Judging from its title, Professor Michael Buckland‘s book seems to be yet another introduction into the relationship between information and society. Upon reading it you encounter a well-organized, simply but not simplistically written concise introduction enriched by historical references to what was once called library science and is now more often referred to as (non-mathematical) information science.
As such, it fits well into the MIT Press series that has brought us among others John Palfrey’s Intellectual Property Strategy or Samuel Greengard’s The Internet of Things.
Buckland guides us through the various dimensions of information, such as physical characteristics, formal elements, meaning, use, the infrastructure necessary for its use and most of all its cultural dependencies. He uses the passport as an instructive example and introduces the term document to make the various informational perspectives more present. Further chapters deal with organization, naming, description and retrieval techniques for documents and their possible evaluations.
All this brought me back to my own beginnings when, at our research institute in the late 1970s, we were building a metadata system for mainly European publications in the budding discipline of what was then called “Computers and Law.” I still think there is no better exercise to enter a new field of knowledge than to develop and systematize descriptors. But it is not nostalgia that makes me introduce Buckland’s book here as a thing “we like (lots).”
Buckland’s tour through the essentials of information handling—also because of its clear and mind-refreshing language—opens a new perspective on cyberlaw. The book invites us to take a step back from ever-changing technological characteristics, regulatory reactions, and accumulating caselaw and to take a fresh look at what all this is about, at how our societies create, handle, organize, share and restrict information and at how all this should be done considering our constitutional value systems—in short, to look at information law properly and then from there to discuss and evaluate the implications of technological change.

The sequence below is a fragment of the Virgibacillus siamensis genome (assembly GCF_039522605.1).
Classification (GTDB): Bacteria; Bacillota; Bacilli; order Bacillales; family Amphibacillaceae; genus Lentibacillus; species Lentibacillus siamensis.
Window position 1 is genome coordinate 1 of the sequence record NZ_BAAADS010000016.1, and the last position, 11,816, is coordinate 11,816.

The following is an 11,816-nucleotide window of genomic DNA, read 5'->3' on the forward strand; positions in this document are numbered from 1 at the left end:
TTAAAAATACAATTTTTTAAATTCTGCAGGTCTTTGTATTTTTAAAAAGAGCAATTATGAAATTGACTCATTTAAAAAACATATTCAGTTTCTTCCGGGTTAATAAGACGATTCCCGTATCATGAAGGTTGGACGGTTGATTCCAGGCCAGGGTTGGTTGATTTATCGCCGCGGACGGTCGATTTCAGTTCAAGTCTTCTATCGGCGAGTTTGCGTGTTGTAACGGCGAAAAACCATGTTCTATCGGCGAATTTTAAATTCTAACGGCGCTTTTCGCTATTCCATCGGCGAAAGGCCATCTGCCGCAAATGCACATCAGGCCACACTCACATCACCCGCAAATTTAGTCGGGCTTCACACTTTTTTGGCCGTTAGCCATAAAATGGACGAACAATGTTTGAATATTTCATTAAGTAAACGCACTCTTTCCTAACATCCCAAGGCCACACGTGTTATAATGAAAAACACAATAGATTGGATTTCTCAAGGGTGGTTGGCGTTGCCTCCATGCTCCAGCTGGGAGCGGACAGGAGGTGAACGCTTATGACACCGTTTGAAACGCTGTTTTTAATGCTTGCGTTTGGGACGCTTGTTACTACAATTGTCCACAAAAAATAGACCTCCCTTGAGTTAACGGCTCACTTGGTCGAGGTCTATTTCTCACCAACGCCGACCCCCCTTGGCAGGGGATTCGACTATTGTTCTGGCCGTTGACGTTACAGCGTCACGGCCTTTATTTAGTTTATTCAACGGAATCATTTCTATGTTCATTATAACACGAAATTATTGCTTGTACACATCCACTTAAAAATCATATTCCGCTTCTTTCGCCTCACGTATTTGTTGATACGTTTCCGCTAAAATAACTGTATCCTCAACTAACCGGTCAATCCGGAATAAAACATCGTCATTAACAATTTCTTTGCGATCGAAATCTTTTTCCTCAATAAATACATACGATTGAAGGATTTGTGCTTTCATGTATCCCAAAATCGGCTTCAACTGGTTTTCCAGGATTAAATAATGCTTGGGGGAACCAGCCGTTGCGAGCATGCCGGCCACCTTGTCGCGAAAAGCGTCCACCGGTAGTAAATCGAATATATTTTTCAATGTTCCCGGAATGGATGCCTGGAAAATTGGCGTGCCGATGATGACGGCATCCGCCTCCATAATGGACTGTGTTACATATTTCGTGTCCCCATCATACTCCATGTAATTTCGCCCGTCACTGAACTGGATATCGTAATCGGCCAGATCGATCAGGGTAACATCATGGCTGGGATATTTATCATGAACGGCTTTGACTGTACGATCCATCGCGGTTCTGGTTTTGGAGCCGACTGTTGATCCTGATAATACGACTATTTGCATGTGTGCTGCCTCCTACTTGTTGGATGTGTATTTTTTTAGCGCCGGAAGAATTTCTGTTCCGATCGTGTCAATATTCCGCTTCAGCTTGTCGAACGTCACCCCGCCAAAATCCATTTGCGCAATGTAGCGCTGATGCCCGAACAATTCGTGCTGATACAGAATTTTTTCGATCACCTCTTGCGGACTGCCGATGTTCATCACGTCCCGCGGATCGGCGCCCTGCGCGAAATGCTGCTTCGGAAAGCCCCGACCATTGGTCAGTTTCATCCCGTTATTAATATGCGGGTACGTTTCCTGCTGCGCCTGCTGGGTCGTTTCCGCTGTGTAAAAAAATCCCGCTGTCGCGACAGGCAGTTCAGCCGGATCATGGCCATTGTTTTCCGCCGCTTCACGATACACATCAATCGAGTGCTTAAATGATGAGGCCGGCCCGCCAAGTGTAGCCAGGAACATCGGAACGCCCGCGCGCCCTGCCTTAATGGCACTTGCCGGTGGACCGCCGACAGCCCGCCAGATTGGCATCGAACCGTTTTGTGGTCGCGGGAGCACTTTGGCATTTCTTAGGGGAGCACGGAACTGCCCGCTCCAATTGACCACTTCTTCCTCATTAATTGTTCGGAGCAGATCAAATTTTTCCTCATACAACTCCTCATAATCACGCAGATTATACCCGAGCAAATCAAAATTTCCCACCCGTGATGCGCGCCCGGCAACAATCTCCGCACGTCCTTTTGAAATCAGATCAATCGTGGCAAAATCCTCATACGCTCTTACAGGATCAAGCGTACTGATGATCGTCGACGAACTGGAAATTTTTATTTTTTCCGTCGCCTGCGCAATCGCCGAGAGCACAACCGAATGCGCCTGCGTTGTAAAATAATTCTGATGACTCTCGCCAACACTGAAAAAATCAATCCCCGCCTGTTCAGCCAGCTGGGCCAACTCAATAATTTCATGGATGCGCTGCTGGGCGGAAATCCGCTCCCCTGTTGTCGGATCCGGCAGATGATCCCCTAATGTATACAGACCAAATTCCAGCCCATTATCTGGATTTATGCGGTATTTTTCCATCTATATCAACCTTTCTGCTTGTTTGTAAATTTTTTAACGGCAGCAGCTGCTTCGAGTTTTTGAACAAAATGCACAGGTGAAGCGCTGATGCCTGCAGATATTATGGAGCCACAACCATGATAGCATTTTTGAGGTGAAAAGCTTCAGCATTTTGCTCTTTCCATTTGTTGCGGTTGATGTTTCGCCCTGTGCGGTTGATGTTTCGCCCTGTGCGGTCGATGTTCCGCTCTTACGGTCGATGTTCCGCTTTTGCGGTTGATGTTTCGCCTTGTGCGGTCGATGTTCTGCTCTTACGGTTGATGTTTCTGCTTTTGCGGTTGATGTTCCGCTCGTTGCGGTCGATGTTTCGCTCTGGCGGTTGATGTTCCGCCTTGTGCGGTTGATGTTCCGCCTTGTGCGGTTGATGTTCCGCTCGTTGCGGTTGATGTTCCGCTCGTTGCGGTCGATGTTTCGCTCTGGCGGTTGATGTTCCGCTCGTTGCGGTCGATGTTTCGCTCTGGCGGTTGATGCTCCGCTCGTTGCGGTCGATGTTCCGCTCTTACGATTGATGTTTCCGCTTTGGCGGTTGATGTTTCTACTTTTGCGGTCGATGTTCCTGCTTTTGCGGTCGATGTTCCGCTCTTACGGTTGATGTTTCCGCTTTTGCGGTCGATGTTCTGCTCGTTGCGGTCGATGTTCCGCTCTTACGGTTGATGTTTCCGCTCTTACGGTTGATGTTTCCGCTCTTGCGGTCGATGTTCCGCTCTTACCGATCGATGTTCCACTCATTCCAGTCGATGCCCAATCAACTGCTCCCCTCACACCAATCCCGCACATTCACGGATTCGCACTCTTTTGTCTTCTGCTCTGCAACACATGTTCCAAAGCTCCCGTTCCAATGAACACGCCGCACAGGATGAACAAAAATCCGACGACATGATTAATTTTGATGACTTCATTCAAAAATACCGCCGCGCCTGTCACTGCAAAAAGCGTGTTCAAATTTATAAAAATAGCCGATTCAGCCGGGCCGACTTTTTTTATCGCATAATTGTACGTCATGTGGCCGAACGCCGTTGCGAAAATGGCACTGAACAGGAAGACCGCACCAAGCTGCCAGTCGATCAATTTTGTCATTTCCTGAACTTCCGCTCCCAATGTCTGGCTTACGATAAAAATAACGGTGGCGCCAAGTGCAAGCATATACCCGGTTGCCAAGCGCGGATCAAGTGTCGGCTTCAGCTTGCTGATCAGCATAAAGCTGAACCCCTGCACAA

Buckland’s remarks on “The Past and the Future” are a good example for this insight. Among other observations he states (P.173) ” … there is a shift from individuals deriving benefit from the use of documents to documentary regimes seeking to influence control and benefit from individuals.” What he is pointing to here, in highly unobtrusive language, is one of the core issues of cyberlaw—the power shifts in information handling. The book is rich with such windows for a fresh look on what are the fundamentals of cyberlaw, such as his frequent references to the important role of trust systems in communication.
And—last but not least—it should be added—as others have noted before on this series (for example, Nasrine Olson’s book review at 18 New Media & Society 680 (2016).): The books of this series are a nice handy size, feel good to the touch, and have typography gentle to the eyes. Also, such things count when we like things—even more now when we look at screens rather more often than on paper pages. But I am getting nostalgic again …